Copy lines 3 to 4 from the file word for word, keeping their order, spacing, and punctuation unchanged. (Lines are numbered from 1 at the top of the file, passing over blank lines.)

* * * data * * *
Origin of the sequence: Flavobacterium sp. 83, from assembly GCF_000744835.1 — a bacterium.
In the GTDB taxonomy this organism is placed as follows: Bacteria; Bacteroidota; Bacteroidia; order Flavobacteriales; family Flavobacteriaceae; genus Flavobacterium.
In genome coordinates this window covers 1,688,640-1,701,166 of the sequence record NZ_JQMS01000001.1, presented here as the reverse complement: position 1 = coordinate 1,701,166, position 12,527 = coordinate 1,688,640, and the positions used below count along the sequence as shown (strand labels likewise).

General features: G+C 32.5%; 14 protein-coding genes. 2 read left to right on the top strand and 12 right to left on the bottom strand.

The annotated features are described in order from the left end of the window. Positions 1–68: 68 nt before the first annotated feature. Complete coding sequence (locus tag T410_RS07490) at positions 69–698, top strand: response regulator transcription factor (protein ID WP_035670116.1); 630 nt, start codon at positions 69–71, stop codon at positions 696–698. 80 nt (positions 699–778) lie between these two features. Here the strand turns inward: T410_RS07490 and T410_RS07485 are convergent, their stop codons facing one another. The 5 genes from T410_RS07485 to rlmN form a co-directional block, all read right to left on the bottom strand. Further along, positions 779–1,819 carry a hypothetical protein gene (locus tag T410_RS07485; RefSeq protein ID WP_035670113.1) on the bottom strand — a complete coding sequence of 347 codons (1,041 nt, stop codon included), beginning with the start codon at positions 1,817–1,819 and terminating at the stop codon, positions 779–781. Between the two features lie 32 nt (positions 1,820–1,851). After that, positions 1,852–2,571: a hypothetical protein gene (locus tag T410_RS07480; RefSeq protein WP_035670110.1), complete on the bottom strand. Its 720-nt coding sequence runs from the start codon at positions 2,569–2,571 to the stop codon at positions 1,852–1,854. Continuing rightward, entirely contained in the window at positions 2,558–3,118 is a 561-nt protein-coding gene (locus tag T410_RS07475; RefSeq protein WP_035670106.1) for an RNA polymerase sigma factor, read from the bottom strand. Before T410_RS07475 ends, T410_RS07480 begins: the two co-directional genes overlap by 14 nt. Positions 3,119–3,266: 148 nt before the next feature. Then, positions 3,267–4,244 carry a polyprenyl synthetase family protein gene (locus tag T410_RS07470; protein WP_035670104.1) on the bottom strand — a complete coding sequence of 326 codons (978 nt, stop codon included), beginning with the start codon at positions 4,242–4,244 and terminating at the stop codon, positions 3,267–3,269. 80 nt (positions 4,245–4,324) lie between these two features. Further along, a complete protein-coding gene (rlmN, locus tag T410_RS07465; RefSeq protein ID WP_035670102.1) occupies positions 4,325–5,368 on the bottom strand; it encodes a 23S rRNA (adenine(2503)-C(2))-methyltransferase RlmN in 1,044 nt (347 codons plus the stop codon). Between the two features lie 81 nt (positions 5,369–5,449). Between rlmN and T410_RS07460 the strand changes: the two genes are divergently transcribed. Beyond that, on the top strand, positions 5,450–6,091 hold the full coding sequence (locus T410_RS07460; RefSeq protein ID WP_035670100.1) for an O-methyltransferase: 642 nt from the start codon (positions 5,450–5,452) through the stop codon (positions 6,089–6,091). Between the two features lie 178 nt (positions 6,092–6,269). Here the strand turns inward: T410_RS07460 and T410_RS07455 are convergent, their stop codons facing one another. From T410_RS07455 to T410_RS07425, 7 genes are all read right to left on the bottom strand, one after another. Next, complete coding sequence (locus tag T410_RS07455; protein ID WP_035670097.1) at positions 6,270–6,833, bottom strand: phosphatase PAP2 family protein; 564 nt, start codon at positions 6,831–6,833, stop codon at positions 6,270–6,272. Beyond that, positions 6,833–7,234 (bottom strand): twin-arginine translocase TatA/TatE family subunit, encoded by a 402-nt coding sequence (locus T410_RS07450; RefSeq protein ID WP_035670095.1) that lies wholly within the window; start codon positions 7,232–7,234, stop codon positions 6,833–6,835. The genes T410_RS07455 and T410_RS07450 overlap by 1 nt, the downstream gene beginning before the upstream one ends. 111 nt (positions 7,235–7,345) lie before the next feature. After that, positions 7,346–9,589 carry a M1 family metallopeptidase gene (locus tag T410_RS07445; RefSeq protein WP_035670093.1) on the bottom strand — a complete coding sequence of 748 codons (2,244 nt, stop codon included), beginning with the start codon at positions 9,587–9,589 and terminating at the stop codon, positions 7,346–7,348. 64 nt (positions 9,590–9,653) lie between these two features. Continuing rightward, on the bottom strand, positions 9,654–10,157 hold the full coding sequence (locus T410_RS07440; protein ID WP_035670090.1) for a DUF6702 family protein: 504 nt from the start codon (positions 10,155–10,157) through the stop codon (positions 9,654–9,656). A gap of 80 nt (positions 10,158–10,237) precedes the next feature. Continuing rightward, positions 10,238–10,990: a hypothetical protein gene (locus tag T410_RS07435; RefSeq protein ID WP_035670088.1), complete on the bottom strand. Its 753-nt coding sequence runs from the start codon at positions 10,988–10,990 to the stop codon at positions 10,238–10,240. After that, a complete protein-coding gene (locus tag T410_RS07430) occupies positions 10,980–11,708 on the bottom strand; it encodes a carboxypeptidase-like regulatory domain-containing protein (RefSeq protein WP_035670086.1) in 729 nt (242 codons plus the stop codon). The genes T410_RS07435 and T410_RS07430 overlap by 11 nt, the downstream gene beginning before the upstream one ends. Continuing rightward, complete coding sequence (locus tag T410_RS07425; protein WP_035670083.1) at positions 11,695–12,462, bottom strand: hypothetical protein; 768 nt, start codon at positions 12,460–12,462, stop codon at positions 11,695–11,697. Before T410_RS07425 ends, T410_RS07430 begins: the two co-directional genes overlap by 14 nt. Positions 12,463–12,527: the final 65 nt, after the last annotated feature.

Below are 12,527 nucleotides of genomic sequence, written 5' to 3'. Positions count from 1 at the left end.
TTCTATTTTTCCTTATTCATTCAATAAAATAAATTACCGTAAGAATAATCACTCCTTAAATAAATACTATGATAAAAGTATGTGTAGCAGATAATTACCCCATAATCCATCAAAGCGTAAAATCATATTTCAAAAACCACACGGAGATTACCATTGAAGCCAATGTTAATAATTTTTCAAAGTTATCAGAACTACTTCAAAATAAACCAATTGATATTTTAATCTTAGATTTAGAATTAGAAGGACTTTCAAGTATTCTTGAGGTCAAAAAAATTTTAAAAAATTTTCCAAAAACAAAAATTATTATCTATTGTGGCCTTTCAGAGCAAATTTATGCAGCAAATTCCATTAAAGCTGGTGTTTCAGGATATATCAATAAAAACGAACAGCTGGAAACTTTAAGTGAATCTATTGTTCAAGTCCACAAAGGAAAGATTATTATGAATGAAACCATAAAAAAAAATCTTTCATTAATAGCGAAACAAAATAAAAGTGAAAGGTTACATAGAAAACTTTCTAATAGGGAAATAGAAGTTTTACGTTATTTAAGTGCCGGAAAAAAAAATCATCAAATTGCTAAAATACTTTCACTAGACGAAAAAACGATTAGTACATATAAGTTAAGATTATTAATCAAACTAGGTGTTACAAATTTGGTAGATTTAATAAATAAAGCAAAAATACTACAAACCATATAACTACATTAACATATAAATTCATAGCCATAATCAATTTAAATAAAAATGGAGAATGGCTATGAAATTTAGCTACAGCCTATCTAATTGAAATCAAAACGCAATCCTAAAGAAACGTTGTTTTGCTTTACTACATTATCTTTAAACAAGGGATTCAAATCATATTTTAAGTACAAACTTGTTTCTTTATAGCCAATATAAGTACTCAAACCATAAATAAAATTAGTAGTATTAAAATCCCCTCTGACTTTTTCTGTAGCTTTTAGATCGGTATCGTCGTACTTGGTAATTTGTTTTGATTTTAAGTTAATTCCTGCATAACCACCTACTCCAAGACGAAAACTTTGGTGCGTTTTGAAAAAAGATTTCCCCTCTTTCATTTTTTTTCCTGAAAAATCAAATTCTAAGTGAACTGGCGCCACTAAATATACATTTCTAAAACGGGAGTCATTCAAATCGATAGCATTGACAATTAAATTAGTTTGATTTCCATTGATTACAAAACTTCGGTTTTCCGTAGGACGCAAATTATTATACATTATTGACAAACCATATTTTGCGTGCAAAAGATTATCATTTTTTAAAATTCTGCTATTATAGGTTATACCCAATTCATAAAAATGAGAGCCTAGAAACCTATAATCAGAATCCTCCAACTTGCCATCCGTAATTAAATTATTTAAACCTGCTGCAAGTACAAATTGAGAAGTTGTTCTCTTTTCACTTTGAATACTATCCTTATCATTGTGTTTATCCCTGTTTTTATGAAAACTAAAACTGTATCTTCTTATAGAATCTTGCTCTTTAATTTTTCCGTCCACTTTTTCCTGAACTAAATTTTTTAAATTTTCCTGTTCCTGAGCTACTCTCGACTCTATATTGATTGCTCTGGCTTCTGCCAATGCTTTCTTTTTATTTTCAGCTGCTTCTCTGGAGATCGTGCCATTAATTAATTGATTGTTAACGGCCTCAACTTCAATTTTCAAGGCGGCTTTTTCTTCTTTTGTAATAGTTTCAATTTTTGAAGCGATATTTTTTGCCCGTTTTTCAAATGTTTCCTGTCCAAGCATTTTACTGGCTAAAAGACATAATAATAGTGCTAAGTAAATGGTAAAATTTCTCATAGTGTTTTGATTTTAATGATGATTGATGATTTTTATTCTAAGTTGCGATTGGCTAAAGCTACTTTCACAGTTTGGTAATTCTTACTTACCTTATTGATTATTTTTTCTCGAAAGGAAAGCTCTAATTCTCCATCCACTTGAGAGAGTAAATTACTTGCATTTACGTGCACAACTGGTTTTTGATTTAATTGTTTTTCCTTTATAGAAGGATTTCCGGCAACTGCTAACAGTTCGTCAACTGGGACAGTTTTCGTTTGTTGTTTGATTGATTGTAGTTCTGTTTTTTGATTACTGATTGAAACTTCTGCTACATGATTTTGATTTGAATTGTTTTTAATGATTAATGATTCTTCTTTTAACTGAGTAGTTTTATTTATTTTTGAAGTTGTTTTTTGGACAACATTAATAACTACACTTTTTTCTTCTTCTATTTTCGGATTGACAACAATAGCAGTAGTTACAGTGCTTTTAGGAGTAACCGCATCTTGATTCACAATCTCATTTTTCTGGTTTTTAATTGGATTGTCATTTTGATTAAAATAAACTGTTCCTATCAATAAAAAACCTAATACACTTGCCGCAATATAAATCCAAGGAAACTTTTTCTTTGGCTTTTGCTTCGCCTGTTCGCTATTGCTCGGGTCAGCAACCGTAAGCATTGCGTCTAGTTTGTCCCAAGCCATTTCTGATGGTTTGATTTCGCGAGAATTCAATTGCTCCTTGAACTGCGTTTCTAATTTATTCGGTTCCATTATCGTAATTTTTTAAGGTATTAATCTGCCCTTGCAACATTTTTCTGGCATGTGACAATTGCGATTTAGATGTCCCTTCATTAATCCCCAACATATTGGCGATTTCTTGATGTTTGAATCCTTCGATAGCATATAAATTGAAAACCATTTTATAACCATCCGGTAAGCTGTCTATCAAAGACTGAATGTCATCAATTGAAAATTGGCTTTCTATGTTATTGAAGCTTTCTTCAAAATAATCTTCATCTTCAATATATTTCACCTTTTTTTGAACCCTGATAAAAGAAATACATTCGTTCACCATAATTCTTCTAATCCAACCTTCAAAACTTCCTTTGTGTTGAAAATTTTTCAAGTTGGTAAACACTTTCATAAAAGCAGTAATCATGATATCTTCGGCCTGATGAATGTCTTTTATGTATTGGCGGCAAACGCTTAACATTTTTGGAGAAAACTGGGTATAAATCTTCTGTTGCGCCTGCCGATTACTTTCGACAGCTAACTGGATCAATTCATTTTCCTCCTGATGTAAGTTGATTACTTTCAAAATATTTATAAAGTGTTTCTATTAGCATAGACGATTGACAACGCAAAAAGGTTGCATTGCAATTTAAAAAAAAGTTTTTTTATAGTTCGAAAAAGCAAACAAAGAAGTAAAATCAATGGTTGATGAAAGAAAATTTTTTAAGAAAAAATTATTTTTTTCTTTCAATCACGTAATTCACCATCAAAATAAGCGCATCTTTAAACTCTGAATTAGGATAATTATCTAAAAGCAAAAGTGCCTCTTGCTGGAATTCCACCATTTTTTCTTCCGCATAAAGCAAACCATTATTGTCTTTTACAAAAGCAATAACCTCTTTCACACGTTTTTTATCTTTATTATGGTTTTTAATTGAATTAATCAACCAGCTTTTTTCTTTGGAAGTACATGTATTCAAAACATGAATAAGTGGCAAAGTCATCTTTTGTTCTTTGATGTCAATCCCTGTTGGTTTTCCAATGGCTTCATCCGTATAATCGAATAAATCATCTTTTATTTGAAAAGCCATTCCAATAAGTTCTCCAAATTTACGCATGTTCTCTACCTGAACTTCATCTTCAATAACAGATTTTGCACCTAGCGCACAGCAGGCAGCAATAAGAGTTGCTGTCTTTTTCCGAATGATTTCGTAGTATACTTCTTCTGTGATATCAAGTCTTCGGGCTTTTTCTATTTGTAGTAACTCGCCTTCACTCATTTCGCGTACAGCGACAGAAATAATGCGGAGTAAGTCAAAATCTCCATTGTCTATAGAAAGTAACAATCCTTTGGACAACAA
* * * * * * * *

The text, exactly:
In genome coordinates this window covers 1,688,640-1,701,166 of the sequence record NZ_JQMS01000001.1, presented here as the reverse complement: position 1 = coordinate 1,701,166, position 12,527 = coordinate 1,688,640, and the positions used below count along the sequence as shown (strand labels likewise).

General features: G+C 32.5%; 14 protein-coding genes. 2 read left to right on the top strand and 12 right to left on the bottom strand.